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Do you make any of these 5 Retail Signage Mistakes?

Posted by Frank Murch | Feb 7, 2017 11:00:00 AM

The role of signage is to convey a message. That message is to draw the customer in, cause an impulse buy or trigger a planned purchase. Retailers often focus much deeper. This results in a focus of product and advertising attributes that hurt their sales. Are YOU focused on the wrong things and making costly mistakes?

Customers know their needs, they have an idea of what they want. There are 3 things a sign is doing:

1.) Pull them into the store – telling your buyer “I am here” and “here is what you want”. Get too tricky and you can mess this up

2.) Navigational marker. Once the customer is near or in the store, they are looking for the product over the “noise”. Be clear and obvious.

3.) the retailer needs to trigger the purchase (“that’s it” – “that is what I want”) response.

Retailers tend to focus deeper, on these types of signs:

Getting eye popping signs that communicate: New products, new sizes, different packaging or new anything, along with value statements like “Sale” clearance items, exclusive offer, volume discounts are tried and true signs that will likely be here a hundred years from now. But focusing on the minutia causes mistakes on the basics.

5 mistakes you are probably making now

 

If a sign is shop worn – toss itMonument Temple Heights A.jpg

Signage needs to stand out from the product clutter, but not detract from the other signs you are using. The easiest way to do this is to have crisp, new signage. When a sign starts to show wear, it blends in and stops being noticed. It is great to recycle signs, but once they start to look tired, they stop communicating crisply and will not trigger the purchase as well. It costs you money to have old and worn signage.

It takes time to be simple

Mistakes and delays happen when things are rushed. The incorrect colors, fonts, bad artwork, misspelling and silly mistakes are normally caught and corrected when there is enough time. We often see retailers ordering signs they need “tomorrow”. Making a great sign takes scull time. Having time to look at the proof sheets, to double check and to “sleep on it” helps a lot. We live in a fast-paced world, casual , off the cuff world, BUT if each sign is a “trigger” for hundreds or thousands of people, a little more time to “get it right” pays off.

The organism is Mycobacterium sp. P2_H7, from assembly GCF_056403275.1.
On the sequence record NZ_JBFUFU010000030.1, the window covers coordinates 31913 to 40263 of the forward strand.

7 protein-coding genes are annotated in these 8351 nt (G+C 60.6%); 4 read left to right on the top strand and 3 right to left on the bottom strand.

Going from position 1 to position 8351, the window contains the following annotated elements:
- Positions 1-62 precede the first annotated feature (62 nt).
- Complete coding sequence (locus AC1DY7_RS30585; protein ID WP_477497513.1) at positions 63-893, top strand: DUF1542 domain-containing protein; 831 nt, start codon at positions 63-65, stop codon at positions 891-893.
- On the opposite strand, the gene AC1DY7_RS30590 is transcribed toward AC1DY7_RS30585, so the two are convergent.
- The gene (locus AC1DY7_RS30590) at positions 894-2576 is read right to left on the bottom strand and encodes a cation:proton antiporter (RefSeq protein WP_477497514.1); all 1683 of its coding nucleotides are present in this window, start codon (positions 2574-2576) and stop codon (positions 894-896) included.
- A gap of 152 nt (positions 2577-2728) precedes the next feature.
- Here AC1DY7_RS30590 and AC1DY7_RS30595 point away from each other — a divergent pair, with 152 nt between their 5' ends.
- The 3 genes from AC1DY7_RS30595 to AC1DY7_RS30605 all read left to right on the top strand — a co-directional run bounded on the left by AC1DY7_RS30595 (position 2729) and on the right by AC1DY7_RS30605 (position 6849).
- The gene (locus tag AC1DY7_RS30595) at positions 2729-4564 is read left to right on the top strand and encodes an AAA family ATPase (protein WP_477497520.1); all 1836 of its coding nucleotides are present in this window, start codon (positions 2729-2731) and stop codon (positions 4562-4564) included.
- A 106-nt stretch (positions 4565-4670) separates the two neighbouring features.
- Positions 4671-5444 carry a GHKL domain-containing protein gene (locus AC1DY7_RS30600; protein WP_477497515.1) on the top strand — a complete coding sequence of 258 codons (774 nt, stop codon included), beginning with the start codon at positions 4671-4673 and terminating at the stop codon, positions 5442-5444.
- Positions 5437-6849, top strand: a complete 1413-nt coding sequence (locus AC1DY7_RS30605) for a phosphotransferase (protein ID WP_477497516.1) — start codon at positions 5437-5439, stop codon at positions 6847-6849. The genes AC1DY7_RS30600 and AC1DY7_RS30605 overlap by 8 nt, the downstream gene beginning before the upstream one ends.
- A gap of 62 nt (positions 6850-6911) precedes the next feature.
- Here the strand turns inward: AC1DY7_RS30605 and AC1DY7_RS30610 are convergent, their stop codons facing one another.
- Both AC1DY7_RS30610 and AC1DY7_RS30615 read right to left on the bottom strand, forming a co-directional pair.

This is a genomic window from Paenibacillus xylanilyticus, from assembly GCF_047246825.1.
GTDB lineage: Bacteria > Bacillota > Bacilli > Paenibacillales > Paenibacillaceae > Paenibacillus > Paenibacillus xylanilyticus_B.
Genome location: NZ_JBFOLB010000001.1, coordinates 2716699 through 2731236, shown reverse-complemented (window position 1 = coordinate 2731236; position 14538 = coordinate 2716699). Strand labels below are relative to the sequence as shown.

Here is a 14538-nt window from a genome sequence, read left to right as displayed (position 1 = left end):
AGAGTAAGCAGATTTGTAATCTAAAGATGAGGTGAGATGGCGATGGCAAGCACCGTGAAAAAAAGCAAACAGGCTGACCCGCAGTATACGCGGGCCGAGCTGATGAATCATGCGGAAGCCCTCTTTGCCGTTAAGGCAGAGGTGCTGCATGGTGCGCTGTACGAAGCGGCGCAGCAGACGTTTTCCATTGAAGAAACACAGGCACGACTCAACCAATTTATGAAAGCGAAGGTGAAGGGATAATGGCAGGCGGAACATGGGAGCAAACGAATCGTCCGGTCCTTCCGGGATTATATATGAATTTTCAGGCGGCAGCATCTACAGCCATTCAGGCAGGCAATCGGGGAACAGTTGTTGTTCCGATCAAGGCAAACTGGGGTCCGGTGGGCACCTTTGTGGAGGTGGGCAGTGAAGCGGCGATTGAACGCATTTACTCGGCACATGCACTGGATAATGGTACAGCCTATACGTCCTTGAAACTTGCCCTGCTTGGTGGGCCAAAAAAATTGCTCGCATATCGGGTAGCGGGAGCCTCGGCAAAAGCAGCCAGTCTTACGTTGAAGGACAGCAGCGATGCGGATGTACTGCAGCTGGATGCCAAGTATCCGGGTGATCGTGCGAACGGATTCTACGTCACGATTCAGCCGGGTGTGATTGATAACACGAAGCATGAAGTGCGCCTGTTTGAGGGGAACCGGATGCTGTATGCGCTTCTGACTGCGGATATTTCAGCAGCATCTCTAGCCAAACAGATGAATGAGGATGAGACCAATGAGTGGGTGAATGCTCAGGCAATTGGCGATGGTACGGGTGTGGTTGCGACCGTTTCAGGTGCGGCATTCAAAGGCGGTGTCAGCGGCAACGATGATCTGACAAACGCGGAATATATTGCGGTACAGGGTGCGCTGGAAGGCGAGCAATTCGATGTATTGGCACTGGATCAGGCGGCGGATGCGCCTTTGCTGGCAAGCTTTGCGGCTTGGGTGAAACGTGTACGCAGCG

Fonts and Sizes

Retailers tend to look at text over and over. It gets boring. There is a strong tendency to use fancy fonts, with swirls and serifs, curlicues and fancy stuff. It is much cooler to have a different typeface or more text. It also reducing communication and stunting sales. Shoppers spend a few seconds surveying all the competing messages to find the one sign that triggers the purchase. Resist the temptation to be “fancy”. Be bold, simple and clear. Boring? To you – yes, but not to the audience you are serving. Don’t “shoot over their heads” make it crisp, clean, simple and bold.

TMI (too much information)joke-bad-english-.png

Retailers want to communicate all the features on a product on a sign – don’t. Effective signs normally don’t do multiple things. They pull the customer in, identify and trigger. This is best done with simple, concise messages to help the shopper come, see and purchase. Signage that contains minimum wording required has larger text size and sells more. Clearly indicate exactly what the product is, where it is and how much it is. If there is a sale – be as obvious are you can about the sale. “Discount” or Sale signs always work better when you have a number of alternatives right there.

Too much information creates clutter and noise. Shoppers either spend more time reading, searching or scanning OR they give up. Either way, it is an impediment to sales.

Consistency

The customer is using the signs to navigate. Having consistent signs, fonts, colors and a logo is extremely important. The subconscious mind recognizes these attributes and filters out everything else to navigate to the item you will sell. Having a mix of sign types confuses this subconscious navigation. The exception is having several levels of signage : Bold category signage to help find the aisle then uniform shelf signage to find the shelf then uniform pricing signs makes a lot of sense. Then have a small, bond, stand out sale sign. Slightly altered fonts, logos, text sizes, colors, location or shapes hurts sales.

No role for unique signs? Of course there is! But getting the basics done is the foundation for the unique signage you want. Get the basics down first. If the basics are solid, breaking the rules can have that “viral” result everybody is looking for (and normally failing to achieve). Fail on the basics and you reduce sales and profits.

The role of signage is to convey: draw the customer in, cause an impulse to buy or trigger a planned purchase. Do these basic things first. It will make you money. Customer know want they want, Get too tricky and you depress sales. Once the foundation is built, more is possible, but if the basics are not there your clever signage is “noise”.

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Topics: retail signs, Retail monument sign, Office signs, retail signs, Channel Letter, neon signs

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